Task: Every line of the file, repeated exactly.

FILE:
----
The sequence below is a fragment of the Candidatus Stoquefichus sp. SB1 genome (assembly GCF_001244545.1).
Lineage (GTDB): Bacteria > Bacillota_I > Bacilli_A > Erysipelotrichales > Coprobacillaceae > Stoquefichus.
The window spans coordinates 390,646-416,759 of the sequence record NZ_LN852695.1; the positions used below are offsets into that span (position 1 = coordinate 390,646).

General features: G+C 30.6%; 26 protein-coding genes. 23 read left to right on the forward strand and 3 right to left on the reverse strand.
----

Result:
The sequence below is a fragment of the Candidatus Stoquefichus sp. SB1 genome (assembly GCF_001244545.1).
Lineage (GTDB): Bacteria > Bacillota_I > Bacilli_A > Erysipelotrichales > Coprobacillaceae > Stoquefichus.
The window spans coordinates 390,646-416,759 of the sequence record NZ_LN852695.1; the positions used below are offsets into that span (position 1 = coordinate 390,646).

General features: G+C 30.6%; 26 protein-coding genes. 23 read left to right on the forward strand and 3 right to left on the reverse strand.